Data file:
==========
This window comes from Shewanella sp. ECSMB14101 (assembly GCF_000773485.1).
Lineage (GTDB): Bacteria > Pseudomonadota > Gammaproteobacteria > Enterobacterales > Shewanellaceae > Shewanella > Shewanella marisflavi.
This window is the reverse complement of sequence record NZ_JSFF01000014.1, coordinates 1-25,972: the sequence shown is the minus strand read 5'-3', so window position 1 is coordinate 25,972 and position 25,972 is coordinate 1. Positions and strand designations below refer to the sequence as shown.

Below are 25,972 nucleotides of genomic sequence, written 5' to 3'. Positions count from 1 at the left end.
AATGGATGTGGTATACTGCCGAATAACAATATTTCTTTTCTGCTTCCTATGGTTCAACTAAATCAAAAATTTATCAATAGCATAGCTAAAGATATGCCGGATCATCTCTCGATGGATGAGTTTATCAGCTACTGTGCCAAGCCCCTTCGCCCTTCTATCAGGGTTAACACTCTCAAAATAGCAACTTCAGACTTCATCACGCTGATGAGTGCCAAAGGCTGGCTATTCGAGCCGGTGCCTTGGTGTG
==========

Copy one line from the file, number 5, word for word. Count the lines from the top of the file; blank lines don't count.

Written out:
AATGGATGTGGTATACTGCCGAATAACAATATTTCTTTTCTGCTTCCTATGGTTCAACTAAATCAAAAATTTATCAATAGCATAGCTAAAGATATGCCGGATCATCTCTCGATGGATGAGTTTATCAGCTACTGTGCCAAGCCCCTTCGCCCTTCTATCAGGGTTAACACTCTCAAAATAGCAACTTCAGACTTCATCACGCTGATGAGTGCCAAAGGCTGGCTATTCGAGCCGGTGCCTTGGTGTG